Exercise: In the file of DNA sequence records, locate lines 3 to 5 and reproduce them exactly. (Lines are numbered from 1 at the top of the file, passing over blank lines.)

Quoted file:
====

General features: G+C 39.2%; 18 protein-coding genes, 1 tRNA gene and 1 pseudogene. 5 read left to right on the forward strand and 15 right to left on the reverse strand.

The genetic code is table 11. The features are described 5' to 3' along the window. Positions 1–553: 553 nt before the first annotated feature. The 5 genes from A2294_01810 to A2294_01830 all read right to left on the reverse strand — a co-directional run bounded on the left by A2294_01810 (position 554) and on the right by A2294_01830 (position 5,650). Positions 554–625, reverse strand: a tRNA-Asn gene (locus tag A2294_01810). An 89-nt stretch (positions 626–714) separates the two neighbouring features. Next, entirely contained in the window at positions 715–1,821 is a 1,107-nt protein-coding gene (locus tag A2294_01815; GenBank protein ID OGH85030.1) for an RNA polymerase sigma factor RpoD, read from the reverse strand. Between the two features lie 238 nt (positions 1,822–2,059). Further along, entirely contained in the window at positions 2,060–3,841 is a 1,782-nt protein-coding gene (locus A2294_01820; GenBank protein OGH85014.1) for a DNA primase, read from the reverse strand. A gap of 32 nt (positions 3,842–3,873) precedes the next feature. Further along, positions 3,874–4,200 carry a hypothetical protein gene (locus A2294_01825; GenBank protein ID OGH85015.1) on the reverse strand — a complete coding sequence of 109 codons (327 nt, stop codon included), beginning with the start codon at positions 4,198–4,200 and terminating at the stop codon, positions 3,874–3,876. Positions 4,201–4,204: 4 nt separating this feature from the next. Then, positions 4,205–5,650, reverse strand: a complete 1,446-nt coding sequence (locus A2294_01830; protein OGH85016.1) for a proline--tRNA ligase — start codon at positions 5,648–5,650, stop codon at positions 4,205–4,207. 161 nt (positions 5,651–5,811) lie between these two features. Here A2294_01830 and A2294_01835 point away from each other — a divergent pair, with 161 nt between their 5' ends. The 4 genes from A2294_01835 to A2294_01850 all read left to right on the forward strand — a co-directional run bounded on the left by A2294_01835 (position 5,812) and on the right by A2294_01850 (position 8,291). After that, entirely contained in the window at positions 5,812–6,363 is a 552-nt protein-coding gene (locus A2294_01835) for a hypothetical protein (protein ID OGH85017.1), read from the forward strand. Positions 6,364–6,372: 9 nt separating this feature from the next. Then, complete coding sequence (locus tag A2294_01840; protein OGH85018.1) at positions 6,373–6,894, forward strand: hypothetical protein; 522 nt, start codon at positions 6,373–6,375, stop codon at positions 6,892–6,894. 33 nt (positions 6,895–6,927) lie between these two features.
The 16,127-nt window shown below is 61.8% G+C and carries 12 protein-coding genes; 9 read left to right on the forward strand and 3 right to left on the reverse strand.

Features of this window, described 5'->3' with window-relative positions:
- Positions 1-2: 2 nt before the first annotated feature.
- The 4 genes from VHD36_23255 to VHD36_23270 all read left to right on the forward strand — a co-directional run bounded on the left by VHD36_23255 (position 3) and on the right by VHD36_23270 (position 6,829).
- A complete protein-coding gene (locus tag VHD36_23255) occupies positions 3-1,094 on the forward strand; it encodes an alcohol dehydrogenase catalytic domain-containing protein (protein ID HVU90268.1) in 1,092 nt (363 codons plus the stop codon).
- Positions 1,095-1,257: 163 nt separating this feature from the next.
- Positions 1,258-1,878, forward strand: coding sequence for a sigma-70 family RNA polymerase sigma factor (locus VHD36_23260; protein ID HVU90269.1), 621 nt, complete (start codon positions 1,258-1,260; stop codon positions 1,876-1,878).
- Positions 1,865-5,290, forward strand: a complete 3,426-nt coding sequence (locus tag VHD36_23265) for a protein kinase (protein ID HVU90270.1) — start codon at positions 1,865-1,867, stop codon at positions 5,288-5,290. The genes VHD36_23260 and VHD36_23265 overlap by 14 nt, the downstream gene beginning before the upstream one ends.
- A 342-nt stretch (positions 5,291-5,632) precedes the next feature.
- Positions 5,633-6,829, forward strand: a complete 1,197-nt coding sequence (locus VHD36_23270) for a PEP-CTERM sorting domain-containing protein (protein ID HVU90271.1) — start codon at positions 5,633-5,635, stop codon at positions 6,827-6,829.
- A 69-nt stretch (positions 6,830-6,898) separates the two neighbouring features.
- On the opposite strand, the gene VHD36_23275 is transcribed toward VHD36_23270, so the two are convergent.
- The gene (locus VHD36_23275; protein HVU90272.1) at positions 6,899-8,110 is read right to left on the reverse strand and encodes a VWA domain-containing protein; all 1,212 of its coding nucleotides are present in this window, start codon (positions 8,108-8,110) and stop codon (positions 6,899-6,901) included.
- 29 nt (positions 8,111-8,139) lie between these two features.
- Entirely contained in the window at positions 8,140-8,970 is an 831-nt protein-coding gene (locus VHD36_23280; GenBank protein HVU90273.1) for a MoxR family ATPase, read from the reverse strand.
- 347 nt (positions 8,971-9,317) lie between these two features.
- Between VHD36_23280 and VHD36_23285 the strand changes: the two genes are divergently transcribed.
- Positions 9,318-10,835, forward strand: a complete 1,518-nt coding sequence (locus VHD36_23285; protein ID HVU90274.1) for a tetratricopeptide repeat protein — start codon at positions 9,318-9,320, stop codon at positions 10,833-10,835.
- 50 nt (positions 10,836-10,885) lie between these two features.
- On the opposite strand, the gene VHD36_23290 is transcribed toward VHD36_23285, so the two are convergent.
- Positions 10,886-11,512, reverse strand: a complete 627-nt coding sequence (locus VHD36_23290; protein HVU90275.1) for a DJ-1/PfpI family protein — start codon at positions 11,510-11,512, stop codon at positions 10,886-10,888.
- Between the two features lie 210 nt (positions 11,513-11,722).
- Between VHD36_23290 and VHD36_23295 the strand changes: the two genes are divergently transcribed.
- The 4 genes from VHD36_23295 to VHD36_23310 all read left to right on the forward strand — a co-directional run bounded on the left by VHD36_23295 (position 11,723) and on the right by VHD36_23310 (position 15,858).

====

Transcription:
The 16,127-nt window shown below is 61.8% G+C and carries 12 protein-coding genes; 9 read left to right on the forward strand and 3 right to left on the reverse strand.

Features of this window, described 5'->3' with window-relative positions:
- Positions 1-2: 2 nt before the first annotated feature.